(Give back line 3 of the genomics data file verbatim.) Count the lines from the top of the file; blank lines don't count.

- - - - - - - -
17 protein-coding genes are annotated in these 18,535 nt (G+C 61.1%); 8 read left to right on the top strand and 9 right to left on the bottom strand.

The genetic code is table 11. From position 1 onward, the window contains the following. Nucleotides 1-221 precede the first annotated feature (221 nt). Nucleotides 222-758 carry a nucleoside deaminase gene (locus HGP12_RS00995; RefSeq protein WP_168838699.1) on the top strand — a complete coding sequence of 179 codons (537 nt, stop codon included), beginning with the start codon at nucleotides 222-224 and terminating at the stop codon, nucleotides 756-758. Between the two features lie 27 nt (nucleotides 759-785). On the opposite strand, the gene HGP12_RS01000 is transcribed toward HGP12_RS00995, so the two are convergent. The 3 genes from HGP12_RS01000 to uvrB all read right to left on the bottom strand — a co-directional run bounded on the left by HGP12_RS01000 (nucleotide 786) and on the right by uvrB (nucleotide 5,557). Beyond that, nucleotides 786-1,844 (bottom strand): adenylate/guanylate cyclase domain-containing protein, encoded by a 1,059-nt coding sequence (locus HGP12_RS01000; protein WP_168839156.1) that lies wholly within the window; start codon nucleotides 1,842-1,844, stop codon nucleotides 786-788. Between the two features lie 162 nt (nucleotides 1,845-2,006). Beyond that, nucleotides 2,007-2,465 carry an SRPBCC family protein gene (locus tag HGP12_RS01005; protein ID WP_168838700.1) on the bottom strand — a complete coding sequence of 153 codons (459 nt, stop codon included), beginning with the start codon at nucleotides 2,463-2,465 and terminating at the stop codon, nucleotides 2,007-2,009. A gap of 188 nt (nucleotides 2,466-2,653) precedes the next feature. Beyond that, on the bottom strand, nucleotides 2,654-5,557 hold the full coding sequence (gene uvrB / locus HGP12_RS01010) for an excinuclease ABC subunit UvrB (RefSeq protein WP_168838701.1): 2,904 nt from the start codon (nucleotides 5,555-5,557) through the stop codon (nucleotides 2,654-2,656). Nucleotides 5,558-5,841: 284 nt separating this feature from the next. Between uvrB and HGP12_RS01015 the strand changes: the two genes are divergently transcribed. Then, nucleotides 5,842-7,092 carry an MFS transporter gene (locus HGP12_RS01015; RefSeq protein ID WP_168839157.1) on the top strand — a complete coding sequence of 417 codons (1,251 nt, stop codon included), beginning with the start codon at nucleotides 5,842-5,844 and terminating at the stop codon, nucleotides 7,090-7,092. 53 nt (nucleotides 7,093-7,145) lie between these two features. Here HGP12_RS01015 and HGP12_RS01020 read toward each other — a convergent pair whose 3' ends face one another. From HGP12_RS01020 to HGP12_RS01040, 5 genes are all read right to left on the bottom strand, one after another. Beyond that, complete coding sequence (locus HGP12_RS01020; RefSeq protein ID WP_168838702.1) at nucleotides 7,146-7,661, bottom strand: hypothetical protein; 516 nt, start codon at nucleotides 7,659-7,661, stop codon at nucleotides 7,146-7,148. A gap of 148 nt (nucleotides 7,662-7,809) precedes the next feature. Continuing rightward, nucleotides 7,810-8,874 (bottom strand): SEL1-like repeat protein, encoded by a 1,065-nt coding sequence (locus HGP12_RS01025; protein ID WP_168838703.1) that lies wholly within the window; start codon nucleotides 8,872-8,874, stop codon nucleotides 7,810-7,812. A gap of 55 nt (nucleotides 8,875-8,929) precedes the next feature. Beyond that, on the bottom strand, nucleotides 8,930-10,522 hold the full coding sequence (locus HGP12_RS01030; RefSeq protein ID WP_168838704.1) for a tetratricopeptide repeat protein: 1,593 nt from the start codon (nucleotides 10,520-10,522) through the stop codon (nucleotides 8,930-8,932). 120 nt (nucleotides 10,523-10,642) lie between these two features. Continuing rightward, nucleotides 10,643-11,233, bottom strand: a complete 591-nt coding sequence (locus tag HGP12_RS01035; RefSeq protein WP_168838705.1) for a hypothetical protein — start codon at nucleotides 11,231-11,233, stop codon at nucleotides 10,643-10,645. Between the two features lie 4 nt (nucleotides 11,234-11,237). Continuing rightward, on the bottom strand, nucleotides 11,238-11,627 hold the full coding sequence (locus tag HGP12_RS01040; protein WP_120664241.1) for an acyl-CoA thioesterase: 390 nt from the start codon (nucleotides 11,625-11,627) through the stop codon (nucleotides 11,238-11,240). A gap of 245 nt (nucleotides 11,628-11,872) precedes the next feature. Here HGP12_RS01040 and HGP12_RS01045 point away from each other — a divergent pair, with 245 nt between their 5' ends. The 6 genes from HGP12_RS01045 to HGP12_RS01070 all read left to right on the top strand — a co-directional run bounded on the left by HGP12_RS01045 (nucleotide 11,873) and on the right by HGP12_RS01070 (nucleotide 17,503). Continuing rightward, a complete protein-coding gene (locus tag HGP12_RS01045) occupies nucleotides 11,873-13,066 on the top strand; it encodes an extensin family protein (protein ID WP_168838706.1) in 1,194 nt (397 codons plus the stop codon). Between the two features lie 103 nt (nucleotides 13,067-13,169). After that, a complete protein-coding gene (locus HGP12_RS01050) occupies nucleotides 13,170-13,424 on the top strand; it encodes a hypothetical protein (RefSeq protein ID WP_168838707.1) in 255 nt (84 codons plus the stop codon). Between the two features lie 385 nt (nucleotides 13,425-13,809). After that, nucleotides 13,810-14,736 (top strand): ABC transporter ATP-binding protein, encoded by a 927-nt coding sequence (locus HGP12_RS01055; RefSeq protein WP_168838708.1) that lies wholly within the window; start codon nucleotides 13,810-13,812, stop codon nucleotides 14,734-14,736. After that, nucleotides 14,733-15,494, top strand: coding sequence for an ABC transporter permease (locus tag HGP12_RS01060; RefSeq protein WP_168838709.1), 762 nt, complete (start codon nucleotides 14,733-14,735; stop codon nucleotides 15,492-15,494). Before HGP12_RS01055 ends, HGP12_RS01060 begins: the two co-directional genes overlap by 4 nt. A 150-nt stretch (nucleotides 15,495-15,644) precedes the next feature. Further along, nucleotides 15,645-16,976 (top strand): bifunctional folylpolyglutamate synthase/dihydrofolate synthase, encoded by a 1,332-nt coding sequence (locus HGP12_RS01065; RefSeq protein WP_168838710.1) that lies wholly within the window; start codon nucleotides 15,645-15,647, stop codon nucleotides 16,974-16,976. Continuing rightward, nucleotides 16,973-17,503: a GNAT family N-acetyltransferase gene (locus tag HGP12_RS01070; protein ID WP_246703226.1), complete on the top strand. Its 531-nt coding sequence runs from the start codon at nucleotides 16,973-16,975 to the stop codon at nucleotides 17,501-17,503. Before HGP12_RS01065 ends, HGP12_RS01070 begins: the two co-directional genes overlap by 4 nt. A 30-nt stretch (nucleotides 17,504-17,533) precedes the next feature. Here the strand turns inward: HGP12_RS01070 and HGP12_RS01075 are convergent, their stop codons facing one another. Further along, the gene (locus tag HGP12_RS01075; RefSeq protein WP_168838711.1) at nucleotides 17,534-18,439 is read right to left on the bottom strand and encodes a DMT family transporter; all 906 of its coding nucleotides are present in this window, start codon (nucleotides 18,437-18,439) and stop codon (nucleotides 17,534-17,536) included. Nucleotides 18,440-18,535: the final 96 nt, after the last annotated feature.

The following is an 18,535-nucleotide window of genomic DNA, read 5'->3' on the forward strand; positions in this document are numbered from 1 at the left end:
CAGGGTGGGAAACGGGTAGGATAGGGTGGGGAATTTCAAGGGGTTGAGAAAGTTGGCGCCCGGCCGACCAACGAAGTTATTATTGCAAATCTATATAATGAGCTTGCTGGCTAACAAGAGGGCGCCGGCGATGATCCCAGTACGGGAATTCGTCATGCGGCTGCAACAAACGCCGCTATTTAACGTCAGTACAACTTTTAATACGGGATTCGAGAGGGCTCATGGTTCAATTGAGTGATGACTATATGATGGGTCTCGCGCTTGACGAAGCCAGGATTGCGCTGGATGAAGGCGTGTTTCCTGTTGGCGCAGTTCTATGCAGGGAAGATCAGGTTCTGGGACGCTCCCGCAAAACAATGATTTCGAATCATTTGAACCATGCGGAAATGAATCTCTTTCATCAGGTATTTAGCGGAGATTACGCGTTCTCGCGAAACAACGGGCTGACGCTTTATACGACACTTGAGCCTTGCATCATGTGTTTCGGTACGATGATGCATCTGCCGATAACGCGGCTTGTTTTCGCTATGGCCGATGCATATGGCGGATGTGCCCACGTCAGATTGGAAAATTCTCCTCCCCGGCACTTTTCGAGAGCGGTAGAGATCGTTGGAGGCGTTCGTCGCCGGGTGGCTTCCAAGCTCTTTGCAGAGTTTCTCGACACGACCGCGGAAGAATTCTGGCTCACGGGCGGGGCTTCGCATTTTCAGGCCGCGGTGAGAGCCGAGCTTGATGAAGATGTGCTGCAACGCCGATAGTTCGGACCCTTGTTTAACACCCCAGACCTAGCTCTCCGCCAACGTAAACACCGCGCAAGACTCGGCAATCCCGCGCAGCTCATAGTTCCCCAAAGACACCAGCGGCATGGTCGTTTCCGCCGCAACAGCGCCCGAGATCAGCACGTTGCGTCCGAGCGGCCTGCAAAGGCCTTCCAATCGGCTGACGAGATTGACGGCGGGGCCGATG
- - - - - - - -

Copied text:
The following is an 18,535-nucleotide window of genomic DNA, read 5'->3' on the forward strand; positions in this document are numbered from 1 at the left end: